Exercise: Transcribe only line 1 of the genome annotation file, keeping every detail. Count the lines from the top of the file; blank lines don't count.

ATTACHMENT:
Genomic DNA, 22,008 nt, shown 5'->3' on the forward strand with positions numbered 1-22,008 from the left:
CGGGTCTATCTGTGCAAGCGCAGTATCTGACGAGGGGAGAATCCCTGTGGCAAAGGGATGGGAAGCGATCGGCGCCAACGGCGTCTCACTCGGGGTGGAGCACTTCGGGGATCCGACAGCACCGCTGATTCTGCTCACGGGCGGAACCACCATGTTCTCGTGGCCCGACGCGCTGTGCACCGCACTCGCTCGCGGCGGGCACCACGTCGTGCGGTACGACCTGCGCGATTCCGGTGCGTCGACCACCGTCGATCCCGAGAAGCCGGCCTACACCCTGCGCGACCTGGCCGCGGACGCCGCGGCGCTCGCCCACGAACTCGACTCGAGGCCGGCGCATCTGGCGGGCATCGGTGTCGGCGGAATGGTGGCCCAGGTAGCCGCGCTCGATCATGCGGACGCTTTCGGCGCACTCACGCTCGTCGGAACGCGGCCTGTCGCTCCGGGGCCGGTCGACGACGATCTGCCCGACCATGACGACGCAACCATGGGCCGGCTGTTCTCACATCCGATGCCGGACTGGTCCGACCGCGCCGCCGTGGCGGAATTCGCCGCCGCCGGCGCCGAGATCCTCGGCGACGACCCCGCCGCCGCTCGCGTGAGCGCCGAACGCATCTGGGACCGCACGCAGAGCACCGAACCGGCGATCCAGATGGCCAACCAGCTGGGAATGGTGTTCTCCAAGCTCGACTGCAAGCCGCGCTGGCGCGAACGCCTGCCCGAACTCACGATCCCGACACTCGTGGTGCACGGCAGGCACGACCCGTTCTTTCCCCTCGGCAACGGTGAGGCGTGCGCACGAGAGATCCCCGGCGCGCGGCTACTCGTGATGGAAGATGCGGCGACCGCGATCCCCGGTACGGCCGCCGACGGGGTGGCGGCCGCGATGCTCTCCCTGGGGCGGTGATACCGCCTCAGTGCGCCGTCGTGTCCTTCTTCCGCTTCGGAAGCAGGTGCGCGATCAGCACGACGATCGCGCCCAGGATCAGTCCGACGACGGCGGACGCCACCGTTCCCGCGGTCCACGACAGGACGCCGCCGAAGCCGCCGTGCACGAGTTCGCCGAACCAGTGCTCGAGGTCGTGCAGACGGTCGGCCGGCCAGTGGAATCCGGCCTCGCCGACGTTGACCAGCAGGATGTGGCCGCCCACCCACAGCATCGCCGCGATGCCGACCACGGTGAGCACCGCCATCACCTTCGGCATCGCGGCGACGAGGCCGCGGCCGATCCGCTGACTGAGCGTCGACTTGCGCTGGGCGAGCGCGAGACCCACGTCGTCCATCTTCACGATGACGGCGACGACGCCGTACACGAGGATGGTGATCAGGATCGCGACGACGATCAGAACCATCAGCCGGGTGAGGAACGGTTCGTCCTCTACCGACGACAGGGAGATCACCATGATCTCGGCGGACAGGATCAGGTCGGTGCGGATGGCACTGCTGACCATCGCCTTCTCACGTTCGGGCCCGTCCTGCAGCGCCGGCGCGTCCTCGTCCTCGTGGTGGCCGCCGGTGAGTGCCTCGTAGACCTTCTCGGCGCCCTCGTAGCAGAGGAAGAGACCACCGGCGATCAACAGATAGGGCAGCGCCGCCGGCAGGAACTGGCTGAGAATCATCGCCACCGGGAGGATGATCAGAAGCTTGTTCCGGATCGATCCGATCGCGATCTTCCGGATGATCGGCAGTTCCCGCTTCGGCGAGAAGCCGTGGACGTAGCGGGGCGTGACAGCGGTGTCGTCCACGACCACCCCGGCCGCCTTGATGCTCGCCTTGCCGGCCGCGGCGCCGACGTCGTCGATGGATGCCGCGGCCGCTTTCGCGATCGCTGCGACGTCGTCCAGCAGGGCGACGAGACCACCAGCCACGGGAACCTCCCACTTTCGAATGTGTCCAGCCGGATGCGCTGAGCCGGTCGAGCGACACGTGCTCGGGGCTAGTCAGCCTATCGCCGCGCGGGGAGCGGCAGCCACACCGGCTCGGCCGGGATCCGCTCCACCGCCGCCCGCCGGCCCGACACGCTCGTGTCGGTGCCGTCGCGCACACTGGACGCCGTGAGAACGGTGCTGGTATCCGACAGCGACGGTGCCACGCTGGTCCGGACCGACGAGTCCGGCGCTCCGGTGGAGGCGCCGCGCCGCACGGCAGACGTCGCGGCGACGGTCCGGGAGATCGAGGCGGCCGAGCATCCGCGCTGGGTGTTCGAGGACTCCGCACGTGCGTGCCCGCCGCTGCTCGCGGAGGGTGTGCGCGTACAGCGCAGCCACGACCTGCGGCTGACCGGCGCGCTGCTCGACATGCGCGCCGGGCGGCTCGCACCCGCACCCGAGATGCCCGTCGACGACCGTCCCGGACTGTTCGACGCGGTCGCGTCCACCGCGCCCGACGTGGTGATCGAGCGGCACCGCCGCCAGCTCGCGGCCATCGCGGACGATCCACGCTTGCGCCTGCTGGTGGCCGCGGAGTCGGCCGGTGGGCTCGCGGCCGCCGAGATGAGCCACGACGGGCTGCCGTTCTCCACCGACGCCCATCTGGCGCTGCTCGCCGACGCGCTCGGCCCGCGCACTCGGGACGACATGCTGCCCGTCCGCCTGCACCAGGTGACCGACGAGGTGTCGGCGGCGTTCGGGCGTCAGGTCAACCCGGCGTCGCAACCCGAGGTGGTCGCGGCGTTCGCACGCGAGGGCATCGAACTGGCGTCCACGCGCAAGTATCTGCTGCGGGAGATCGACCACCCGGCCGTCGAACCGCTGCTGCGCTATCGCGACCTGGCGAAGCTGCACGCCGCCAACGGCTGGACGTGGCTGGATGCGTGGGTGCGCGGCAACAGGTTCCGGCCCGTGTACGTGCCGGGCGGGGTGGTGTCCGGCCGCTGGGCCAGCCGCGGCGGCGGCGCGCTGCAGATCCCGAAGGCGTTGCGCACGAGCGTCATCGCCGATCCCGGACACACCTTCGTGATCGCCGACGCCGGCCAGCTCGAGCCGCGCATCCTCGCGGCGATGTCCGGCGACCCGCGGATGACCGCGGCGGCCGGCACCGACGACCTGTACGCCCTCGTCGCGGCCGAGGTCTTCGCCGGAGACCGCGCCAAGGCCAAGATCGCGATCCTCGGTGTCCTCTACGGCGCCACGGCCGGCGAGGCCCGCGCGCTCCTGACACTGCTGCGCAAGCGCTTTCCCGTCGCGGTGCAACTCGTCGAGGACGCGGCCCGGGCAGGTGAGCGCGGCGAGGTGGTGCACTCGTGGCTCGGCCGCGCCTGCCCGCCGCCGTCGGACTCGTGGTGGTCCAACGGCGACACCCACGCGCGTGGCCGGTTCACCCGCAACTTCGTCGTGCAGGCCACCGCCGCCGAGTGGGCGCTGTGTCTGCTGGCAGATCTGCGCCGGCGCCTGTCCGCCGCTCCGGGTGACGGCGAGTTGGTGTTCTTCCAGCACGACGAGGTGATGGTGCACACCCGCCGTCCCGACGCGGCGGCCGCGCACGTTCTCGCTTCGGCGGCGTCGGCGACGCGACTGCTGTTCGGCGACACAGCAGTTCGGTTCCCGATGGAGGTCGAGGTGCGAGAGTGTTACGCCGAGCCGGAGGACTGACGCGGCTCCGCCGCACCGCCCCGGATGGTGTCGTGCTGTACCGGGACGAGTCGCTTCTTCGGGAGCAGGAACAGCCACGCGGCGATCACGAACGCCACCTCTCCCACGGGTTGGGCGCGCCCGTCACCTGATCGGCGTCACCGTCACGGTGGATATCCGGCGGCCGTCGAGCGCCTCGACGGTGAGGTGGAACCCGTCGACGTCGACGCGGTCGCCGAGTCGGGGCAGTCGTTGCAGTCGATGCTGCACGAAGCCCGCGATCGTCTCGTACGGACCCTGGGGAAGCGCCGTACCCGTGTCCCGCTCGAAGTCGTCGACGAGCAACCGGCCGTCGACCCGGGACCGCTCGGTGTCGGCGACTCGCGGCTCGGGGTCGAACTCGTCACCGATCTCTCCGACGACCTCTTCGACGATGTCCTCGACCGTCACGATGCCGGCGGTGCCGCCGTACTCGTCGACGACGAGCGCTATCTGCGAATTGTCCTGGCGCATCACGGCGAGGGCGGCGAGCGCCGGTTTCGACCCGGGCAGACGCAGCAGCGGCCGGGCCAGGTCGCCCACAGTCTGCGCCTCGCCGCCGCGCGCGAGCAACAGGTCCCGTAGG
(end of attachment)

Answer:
Genomic DNA, 22,008 nt, shown 5'->3' on the forward strand with positions numbered 1-22,008 from the left: